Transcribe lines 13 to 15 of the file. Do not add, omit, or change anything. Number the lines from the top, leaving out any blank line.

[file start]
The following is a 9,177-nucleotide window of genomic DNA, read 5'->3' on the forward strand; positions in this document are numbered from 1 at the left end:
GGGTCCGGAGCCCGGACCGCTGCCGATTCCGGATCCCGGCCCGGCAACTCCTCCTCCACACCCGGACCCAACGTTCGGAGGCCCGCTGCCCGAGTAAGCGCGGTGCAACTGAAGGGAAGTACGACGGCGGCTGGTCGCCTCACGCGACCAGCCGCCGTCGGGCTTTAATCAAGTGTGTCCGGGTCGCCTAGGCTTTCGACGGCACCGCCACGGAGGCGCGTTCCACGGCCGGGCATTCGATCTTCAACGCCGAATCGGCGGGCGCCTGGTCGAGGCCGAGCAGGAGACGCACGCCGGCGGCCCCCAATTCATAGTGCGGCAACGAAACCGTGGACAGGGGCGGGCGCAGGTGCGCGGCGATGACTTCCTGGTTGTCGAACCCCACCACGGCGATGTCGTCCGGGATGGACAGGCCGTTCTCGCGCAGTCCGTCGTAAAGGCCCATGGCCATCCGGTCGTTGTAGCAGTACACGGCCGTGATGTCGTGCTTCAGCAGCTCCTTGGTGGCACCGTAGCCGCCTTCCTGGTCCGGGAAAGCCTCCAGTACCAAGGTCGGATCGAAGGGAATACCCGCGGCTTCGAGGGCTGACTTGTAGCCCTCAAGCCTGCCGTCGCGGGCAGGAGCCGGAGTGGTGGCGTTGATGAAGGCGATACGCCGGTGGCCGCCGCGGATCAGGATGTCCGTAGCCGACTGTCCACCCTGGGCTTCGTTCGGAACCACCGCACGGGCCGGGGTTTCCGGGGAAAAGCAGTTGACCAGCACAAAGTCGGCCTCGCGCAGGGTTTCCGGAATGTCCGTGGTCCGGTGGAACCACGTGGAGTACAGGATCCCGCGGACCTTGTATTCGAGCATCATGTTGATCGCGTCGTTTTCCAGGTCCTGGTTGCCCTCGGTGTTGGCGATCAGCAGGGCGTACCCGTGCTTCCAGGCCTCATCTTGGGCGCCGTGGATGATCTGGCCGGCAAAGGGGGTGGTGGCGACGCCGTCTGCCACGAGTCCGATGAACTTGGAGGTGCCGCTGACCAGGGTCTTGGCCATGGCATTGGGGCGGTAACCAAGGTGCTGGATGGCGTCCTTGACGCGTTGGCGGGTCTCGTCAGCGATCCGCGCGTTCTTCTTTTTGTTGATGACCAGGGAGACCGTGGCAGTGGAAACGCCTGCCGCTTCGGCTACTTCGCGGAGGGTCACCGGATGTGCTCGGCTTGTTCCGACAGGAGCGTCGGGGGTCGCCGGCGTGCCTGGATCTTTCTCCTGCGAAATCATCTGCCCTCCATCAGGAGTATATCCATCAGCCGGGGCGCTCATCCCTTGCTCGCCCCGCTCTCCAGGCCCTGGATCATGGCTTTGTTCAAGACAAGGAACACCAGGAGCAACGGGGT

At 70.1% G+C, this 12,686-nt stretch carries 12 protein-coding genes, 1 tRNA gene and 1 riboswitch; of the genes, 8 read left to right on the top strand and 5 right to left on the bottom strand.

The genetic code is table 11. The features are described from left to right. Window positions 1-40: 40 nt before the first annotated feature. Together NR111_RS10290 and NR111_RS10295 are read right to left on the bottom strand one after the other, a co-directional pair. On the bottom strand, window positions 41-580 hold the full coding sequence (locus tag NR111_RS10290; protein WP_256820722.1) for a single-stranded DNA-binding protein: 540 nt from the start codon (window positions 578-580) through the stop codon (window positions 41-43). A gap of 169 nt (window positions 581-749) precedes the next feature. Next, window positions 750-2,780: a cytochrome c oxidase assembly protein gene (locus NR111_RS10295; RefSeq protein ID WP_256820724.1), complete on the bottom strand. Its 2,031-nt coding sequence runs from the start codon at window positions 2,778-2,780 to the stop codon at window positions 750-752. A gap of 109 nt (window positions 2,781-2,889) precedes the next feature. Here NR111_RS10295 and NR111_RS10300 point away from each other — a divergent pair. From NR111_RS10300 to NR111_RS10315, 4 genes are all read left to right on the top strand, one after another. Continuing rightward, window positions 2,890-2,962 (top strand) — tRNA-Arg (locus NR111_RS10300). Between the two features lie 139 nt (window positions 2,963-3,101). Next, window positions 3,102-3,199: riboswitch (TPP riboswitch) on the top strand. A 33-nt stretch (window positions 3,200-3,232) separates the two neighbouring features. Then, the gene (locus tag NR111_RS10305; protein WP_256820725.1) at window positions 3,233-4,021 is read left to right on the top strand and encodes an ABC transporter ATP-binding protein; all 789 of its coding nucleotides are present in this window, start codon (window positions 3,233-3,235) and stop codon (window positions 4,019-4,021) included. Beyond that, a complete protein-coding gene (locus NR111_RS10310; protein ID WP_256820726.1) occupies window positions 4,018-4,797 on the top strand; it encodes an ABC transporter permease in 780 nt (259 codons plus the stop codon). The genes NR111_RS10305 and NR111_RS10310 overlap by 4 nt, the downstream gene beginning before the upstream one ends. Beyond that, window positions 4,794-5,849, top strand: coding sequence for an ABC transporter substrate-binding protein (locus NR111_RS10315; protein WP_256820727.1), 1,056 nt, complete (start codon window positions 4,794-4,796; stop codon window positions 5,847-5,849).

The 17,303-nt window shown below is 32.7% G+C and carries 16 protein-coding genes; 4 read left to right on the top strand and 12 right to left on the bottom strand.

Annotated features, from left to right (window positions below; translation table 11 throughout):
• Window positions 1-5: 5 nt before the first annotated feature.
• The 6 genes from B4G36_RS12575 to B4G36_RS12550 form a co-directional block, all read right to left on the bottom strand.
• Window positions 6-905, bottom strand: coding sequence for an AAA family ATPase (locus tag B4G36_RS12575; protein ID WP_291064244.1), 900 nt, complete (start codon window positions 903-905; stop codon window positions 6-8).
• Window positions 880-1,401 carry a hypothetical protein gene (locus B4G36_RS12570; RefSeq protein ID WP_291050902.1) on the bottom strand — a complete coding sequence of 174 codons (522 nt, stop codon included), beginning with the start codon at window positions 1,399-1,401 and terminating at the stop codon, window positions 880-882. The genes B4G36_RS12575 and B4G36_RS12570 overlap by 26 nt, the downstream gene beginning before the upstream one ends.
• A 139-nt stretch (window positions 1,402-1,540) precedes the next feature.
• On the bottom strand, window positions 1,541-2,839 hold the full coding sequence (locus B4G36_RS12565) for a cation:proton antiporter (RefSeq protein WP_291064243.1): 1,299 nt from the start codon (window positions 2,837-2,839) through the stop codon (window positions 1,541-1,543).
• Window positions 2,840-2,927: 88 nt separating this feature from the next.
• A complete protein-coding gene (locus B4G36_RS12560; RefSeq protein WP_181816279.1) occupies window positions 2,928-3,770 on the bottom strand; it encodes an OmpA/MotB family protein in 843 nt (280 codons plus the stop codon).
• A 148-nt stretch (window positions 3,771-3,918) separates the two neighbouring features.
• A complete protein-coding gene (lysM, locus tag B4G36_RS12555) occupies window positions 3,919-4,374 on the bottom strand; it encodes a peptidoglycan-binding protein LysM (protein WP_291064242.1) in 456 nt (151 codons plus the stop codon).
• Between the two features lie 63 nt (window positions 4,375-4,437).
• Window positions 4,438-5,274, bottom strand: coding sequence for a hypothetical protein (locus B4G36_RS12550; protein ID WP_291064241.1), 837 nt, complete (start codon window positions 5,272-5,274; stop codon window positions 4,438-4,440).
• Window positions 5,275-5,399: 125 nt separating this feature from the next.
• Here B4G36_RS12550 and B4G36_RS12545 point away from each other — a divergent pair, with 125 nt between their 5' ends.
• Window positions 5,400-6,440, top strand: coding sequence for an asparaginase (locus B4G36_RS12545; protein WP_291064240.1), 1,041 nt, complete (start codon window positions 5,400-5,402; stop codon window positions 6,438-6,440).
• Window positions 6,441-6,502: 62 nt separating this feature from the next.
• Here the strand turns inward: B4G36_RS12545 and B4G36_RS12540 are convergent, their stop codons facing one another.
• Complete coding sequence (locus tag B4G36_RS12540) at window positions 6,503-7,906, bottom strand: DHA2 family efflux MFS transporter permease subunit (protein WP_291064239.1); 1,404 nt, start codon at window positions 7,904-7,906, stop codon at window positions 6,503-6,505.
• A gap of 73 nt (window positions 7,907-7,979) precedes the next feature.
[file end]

• Window positions 2,840-2,927: 88 nt separating this feature from the next.
• A complete protein-coding gene (locus B4G36_RS12560; RefSeq protein WP_181816279.1) occupies window positions 2,928-3,770 on the bottom strand; it encodes an OmpA/MotB family protein in 843 nt (280 codons plus the stop codon).
• A 148-nt stretch (window positions 3,771-3,918) separates the two neighbouring features.